Residential carpentry is a workers compensation class that includes many employers. And misunderstanding the relationship between residential carpentry construction not exceeding three stories in height 5645, interior carpentry 5437 and carpentry noc 5403 has caused problems for many employers over many years resulting in huge additional premium bills after audit. Employers and agents still have difficulty understanding how these codes interact with each other. Changes to how these codes can be applied to an employers operation has helped to clarify the situation. However confusion remains so let’s take a look at what’s going on with these project classification related codes.
Carpentry work typically falls into three distinct categories:
- Rough Carpentry – which incorporates making and setting up wood concrete forms and temporary wood buildings and structures during the construction phase of a building project.
- Framing Carpentry – constructing and setting walls both exterior and interior, adding roofs and other interior framing carpentry work.
- Finish Carpentry – interior finish carpentry involves the installation of interior trim and door frames, doors and trim, cabinet installation and other interior finish work.
In the past confusion always surrounded the assignment of these classifications to an employer’s operations. Attempts were made to separate workers payroll from one class to another with hope that the overall premium paid by the employer would be less. With the advent of the project classification concept a great deal of consolidation between the use of these individual codes transpired. Reassignment of class codes by the rating organization (NCCI) has eliminated much of the confusion. However part of the problem remains in that some employers and insurance folks are still trying to split work process for a single employer between these codes.
Project classification can be best described as a consolidation of individual class codes under a more descriptive single code, a project code. It removes confusion and provides a more uniform treatment of risks. In the case of residential carpentry a consolidation of 5437 into 5645 applies when all carpentry work on a residential project is performed by the same contractor or general contractor if they are responsible for the entire project. The same now applies for 5403, which is the code that applies to residential carpentry exceeding three stories in height along with commercial buildings.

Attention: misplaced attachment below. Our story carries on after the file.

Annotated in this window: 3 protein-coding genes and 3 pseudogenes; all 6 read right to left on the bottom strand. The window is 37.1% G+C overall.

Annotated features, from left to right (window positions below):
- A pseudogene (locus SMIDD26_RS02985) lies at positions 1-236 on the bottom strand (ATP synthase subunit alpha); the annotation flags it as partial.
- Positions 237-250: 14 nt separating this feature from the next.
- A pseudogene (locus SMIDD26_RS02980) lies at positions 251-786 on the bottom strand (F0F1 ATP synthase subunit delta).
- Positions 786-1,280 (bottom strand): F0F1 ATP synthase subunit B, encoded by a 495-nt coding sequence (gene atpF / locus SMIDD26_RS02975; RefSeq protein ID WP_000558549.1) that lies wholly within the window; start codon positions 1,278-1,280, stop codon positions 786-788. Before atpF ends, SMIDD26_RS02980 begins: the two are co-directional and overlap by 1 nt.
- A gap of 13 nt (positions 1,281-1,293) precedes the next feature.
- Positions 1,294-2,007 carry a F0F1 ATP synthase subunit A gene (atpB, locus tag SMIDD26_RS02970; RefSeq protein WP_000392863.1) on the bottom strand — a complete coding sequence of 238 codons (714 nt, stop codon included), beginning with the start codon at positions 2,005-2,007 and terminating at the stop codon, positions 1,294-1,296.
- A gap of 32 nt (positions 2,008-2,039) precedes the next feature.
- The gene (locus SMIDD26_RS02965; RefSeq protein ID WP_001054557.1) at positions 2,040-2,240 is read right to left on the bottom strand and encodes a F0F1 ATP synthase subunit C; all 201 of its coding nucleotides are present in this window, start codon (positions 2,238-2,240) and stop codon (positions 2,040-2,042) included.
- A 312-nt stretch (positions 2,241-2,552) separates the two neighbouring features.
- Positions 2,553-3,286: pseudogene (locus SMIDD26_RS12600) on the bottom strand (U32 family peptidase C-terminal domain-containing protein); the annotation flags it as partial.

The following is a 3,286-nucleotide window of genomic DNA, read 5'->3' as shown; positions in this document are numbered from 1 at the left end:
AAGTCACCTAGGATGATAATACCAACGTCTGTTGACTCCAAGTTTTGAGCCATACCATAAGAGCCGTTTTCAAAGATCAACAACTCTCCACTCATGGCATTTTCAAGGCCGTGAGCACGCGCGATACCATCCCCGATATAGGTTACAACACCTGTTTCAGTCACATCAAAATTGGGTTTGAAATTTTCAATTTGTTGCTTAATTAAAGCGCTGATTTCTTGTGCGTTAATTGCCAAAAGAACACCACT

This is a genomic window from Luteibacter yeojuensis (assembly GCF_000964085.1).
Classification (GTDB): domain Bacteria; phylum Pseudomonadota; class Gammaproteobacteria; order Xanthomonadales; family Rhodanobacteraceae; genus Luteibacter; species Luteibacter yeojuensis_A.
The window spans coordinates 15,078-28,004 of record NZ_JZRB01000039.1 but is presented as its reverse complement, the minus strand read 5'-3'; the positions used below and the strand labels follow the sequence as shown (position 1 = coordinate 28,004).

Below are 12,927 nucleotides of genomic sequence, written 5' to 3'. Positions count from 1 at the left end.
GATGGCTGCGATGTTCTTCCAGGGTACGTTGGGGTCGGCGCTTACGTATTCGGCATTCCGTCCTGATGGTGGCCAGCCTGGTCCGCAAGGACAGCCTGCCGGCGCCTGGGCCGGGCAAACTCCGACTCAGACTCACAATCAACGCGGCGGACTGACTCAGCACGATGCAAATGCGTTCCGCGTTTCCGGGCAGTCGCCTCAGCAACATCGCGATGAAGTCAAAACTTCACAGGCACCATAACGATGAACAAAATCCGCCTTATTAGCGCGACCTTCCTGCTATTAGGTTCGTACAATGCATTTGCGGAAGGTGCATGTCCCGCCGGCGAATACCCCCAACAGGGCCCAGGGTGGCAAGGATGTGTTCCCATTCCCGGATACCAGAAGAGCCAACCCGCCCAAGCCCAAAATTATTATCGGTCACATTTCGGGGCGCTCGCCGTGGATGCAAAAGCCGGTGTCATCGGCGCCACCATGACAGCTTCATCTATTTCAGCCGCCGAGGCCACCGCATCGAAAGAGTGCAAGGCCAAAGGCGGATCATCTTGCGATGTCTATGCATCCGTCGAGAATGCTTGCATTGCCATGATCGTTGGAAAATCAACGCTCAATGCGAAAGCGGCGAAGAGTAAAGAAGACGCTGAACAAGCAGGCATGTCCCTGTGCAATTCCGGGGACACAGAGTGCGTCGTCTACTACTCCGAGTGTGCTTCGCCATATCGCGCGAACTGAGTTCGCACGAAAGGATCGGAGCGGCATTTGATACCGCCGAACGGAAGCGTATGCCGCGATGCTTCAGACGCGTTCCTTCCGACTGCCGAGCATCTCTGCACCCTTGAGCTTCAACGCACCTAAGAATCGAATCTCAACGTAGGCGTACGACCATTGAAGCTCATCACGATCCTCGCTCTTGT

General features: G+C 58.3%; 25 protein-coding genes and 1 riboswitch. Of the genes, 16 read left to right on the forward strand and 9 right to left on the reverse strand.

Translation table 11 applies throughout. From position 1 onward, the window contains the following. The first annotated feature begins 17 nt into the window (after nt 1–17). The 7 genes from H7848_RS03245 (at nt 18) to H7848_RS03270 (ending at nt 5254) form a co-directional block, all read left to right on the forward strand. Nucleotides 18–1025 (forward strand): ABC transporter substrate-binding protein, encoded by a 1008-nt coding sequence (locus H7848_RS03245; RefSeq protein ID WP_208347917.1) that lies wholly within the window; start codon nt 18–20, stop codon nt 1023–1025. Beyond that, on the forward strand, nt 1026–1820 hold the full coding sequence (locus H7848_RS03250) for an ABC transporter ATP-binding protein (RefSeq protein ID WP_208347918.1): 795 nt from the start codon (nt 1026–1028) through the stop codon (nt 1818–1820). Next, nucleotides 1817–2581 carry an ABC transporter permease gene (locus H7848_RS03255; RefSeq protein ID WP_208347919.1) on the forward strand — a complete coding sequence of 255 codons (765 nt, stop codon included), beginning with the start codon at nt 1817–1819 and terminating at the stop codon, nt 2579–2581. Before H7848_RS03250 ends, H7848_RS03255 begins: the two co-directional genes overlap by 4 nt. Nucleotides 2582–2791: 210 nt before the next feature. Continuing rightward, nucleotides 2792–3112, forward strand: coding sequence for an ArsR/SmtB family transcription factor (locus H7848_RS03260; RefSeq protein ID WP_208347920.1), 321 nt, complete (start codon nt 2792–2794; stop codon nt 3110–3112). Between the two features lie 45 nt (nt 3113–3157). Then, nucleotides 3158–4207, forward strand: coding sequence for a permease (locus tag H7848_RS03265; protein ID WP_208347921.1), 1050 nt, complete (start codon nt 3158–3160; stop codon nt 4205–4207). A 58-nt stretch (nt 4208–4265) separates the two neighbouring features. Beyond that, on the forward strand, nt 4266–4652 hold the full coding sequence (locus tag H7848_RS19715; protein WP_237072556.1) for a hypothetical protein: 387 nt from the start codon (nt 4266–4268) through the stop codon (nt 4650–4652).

5437 or interior carpentry work now applies to specialty contractors who only perform interior trim work, including installation of cabinets, who perform no other carpentry work and who are not responsible for the complete construction project.
So if an employer has two separate carpentry crews, one who does framing work only and the other who does interior trim only and the employer has a project to build a two-story residence and finish the interior of that residence. All of his carpentry workers will fall under 5645. 5437 will not apply to this project.
Under some circumstances an employer may find that both codes can be on his policy. For example if my company normally builds two-story houses and I have two crews one which specializes in interior trim work. Another contractor hires my company to do the interior carpentry work on his project and we do nothing but interior trim on that job. My company would be acting as a specialty contractor for that job and my interior crew could be classed as 5437, but only for that job.
Confusing? Maybe. But when it comes to residential carpentry and using the right classification for your workers it pays to know how the rules will apply. The last thing you want to do is have your payroll split between classes only to find out at audit that it’s not allowed. A word to the wise, if someone tells you can use both codes, be careful. Watch out for project classification codes!
Hope this helps out and thanks for reading!
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